DENVER — State Rep. Amy Stephens announced Thursday that she will drop out of the race for the Republican Senate nomination and throw her support behind Rep. Cory Gardner, but state Sen. Owen Hill says he’s not going anywhere.
Stephens told KNUS-AM’s Dan Caplis in a Thursday morning interview that she wanted to improve the GOP’s chances of defeating Sen. Mark Udall in November, even though the decision to bow out caused her some “heartache.”
“I think for the Democrats, it’s like a bomb probably went off in their midst,” said Stephens. “I think he [Gardner] is going to be a very serious contender to Mark Udall.”
Gardner has yet to make an official announcement, but multiple media outlets and political figures said Wednesday that he would drop his congressional reelection bid in order to enter the contest for the GOP Senate nod.
Meanwhile, Weld County District Attorney Ken Buck said he would quit the Senate contest and instead seek the Republican nomination for Gardner’s House seat, which is based in Greeley.
The swap created a dilemma for Stephens, who was seen as Buck’s toughest competitor for the party’s Senate nod but who’s also a good friend and ally of Gardner’s.
“Really, it was a very heavy decision for me,” said Stephens. “I did well in the debates, I’m doing well in my signature gathering, but here’s what I know: I know that Cory can actually in a very short amount of time pull this together, bring people together, and get us united. And isn’t that what we want in the end?”
On the other hand, Hill told KNUS that he plans to stay in the race for the GOP Senate nomination and criticized Republicans for engineering what he described as a “backroom deal.”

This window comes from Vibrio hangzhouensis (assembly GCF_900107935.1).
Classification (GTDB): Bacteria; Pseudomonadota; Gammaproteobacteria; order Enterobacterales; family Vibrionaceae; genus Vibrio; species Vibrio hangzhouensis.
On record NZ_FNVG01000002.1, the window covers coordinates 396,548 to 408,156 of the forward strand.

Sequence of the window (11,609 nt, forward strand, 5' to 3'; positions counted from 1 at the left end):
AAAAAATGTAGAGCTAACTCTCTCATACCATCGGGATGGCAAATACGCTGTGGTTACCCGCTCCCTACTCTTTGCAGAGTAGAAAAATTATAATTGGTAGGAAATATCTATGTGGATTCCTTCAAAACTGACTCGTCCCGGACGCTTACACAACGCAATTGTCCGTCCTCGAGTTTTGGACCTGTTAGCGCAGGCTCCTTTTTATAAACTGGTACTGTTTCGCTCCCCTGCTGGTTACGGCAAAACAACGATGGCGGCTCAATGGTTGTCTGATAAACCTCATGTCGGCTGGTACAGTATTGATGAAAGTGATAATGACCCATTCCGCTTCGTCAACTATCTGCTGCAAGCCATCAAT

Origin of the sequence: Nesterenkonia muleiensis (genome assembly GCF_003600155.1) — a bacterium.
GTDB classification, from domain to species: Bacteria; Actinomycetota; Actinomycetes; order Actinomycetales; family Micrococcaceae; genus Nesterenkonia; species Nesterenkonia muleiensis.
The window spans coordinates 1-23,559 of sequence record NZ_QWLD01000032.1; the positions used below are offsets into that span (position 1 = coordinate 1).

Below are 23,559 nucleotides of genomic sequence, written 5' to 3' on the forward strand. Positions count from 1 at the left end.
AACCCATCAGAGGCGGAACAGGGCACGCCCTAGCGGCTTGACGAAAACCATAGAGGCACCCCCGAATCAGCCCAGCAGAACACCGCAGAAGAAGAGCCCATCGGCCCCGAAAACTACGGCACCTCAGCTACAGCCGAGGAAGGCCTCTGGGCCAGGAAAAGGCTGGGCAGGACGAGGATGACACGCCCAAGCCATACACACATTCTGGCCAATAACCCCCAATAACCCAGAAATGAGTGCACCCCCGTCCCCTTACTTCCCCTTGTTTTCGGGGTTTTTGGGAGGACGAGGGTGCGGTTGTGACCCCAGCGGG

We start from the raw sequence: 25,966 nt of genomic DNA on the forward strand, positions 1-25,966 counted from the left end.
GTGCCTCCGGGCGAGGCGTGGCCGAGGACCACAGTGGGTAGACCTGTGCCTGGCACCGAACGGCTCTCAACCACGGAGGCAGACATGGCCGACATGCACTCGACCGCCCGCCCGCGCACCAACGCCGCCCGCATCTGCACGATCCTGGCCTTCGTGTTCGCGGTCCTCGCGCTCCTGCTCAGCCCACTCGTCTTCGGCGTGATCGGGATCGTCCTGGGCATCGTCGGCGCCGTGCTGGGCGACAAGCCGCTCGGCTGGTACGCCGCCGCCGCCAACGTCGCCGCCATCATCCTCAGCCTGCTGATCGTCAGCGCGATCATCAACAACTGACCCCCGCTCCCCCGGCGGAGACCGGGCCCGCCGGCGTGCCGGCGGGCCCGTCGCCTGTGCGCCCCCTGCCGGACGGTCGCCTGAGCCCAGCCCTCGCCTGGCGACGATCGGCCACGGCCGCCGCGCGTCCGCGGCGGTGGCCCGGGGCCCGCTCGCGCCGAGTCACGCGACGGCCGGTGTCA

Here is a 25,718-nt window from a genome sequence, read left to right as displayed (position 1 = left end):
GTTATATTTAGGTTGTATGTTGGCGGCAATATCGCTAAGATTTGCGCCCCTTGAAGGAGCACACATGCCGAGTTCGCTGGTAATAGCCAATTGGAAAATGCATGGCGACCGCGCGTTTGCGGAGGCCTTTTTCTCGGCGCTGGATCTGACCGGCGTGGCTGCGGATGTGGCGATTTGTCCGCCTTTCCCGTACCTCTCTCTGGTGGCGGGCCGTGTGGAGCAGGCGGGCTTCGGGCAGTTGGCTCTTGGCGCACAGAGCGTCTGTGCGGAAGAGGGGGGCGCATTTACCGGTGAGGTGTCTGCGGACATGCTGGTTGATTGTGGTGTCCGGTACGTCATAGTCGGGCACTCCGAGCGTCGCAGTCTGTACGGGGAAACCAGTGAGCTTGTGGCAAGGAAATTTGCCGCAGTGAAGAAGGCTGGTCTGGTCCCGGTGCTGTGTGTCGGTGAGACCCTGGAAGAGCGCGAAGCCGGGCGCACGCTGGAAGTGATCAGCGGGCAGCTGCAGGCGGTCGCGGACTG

“The Republican Party keeps doing this,” said Hill. “They keep trying to cook these backroom deals, and it’s what’s causing us to undermine people’s faith in the Republican Party. And as long as we keep doing this, we’re going to keep losing, unfortunately.”
Stephens disputed the description of the swap as a “backroom deal,” saying Gardner has been discussed openly as a potential candidate for months.
“There’s no backroom deals, there’s no conspiracy theories,” said Stephens. “This I think is really about practicality. I think this is about what we can do. Don’t you and I want to turn this state around? I do. Who can do it? Who can get us there? I think Cory can. That’s why I made the decision I did.”
Hill said Republicans approached him two weeks ago about bowing out of the race, but that his campaign is “more energized than ever.”
“They approached me a couple weeks ago, and said, ‘Hey this is for the good of the party, it’s time to get out, we need to do this,’” said Hill. “If this had been a long time ago, sure, give the people the chance to make these decisions, but to do it a couple of days before caucus, to do it when people feel like they haven’t had a chance to look at the candidates and vet the candidates and make that decision for themselves? People feel like they’ve been hoodwinked.”
The precinct caucuses are March 4, while the single county assemblies run from March 4-29. Delegates to the state Republican Assembly on April 12 will select candidates for the June 24 primary ballot. The Senate election is Nov. 4.
Former state GOP party chair Dick Wadhams called the Wednesday switcheroo “a terribly significant moment for Colorado Republicans and indeed for our entire state.”
“Cory changes the whole atmosphere of this election because we have several good people running for the U.S. Senate, but frankly none of them had the political heft that Congressman Gardner brings to this race,” Wadhams told KNUS.